Last year, the American Family Association's Bryan Fischer created a bit of controversy when he wrote a piece claiming that the Native Americans deserved to be wiped out by European Christian settlers because they were "steeped in the basest forms of superstition, had been guilty of savagery in warfare for hundreds of years, and practiced the most debased forms of sexuality."
The AFA quickly removed Fischer's piece, with Fischer claiming that his critics were just "not mature enough" to handle the truth. In defending his view, Fischer offered a rather telling insight into his worldview when he warned that it was necessary to view the establishment of this nation and the related treatment of Native Americans as sanctioned by God, otherwise we are essentially admitting that "the entire American experiment is rooted in evil":
A lot is at stake here. If Americans believe that the entire history of our nation rests on a horribly evil foundation, then there is nothing to be proud of in American history, and our president is correct to identify America as the source of all evil in the world and to make a career out of apologizing for her very existence.
If, however, there is a moral and ethical basis for our displacement of native American tribes, and if our westward expansion and settlement are in fact consistent with the laws of nature, nature’s God, and the law of nations, then Americans have much to be proud of.
This latter view certainly would not compel us to believe that Americans were never guilty of evil themselves. But saying that America was wrong here, or there, is certainly a different thing than saying that the entire American experiment is rooted in evil.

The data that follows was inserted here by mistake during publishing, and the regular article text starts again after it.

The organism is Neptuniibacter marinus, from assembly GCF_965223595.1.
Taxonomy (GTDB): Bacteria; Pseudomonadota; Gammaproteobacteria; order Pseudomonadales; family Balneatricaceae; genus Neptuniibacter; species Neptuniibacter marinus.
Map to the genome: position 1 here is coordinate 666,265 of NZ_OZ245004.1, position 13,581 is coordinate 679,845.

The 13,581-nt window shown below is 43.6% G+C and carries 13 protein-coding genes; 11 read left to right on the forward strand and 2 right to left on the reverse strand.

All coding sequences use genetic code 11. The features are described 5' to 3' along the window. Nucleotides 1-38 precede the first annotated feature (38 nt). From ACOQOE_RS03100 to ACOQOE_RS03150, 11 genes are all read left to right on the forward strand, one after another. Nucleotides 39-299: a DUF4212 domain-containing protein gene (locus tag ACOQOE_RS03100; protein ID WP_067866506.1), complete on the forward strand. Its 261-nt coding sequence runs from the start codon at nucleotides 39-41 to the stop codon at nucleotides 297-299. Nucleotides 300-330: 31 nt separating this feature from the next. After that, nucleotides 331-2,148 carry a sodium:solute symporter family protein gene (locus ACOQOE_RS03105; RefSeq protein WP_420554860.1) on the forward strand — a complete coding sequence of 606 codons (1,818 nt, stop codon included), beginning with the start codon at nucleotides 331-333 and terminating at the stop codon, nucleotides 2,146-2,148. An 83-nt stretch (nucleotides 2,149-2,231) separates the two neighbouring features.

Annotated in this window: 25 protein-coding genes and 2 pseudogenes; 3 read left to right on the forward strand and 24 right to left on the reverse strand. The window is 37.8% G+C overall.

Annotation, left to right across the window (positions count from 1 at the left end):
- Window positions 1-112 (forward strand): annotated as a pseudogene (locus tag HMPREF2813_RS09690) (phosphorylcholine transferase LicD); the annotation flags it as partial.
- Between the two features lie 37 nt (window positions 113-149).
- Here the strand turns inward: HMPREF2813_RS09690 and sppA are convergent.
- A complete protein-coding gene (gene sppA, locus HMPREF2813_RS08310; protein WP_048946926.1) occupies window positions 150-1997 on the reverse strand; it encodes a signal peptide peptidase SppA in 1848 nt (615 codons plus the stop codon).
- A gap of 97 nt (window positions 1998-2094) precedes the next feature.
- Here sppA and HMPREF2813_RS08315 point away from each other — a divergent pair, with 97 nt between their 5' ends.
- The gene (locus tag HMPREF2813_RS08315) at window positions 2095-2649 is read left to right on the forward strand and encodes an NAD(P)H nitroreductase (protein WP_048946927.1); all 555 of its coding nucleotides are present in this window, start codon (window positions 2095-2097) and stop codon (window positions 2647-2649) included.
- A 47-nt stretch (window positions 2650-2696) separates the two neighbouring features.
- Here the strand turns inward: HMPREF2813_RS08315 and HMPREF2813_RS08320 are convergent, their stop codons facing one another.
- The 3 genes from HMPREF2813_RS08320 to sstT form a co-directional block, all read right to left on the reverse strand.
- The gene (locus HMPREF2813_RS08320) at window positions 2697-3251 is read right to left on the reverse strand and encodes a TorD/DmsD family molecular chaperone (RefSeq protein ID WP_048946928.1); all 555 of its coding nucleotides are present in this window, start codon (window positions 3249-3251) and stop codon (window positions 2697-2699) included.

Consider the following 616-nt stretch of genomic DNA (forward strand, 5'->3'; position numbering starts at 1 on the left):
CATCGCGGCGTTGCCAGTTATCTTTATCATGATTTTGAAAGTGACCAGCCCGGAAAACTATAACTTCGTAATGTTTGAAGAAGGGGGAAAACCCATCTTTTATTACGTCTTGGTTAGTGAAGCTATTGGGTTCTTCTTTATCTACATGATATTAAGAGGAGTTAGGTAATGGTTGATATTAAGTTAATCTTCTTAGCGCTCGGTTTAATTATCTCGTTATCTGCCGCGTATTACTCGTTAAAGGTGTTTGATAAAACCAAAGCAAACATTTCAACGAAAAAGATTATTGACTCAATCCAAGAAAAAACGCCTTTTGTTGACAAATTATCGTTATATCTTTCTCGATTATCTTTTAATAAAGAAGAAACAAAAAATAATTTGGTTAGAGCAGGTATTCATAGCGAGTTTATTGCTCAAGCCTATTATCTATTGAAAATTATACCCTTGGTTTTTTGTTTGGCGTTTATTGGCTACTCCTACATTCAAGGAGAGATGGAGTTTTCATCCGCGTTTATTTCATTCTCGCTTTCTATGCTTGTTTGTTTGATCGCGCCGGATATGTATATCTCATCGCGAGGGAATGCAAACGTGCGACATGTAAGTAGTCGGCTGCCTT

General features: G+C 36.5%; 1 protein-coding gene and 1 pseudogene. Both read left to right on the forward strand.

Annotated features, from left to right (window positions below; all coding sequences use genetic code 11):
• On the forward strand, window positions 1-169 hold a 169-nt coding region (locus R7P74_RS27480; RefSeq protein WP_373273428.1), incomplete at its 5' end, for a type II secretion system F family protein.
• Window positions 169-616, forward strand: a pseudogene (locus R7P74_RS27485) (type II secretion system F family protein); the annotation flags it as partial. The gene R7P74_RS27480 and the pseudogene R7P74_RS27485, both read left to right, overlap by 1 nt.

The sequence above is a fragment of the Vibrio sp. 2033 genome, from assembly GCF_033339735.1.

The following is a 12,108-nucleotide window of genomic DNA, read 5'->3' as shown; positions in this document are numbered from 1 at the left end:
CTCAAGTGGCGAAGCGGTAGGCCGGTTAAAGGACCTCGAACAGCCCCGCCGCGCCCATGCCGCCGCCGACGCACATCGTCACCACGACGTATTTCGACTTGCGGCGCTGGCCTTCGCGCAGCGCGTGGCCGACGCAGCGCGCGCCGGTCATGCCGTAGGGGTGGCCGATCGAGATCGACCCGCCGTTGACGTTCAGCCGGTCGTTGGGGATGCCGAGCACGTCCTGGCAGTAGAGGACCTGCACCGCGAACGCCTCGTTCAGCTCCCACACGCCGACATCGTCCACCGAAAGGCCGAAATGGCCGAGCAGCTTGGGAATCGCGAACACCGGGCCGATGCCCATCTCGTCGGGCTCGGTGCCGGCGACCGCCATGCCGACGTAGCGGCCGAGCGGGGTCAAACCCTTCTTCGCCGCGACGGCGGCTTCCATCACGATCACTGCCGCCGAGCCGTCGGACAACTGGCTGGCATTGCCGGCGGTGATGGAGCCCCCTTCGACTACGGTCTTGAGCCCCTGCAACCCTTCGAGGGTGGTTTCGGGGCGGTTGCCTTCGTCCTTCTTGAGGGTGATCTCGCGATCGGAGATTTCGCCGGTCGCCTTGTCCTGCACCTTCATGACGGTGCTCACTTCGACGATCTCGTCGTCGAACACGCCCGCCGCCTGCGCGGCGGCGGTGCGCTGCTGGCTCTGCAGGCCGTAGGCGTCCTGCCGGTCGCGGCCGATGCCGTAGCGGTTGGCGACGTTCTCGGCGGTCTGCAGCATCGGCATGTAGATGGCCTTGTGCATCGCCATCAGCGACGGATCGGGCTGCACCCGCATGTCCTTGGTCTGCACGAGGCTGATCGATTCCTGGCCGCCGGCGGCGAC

Since Fischer believes that America was established by God and founded by Christians for Christians, then everything that happened in establishing this nation must be fundamentally godly because to say otherwise is to believe that the nation was founded on evil.
This framework popped up again on Tuesday when Fischer discussed the American Revolution and claimed that it "was not a war of rebellion" because rebellion against governing authorities is a violation of Romans 13:
Let everyone be subject to the governing authorities, for there is no authority except that which God has established. The authorities that exist have been established by God. Consequently, whoever rebels against the authority is rebelling against what God has instituted, and those who do so will bring judgment on themselves.
Since Romans 13 says that all governing authorities have been established by God and that rebellion against them is rebellion against God, it was necessary for Fischer to explain why the American Revolution was not actually a rebellion. And he did that by claiming that once the colonies declared their independence from England, they had formed a new and sovereign government, meaning that the subsequent war that erupted was the result of a foreign power (i.e. England) invading our "sovereign, free, and independent territory":
The next time you hear this sort of pseudo-historical foolishness spread by Fischer or David Barton or any other Religious Right figure and wonder to yourself "how can these people believe this nonense?," just remember that they really have no choice but to believe it because their entire worldview hinges on it.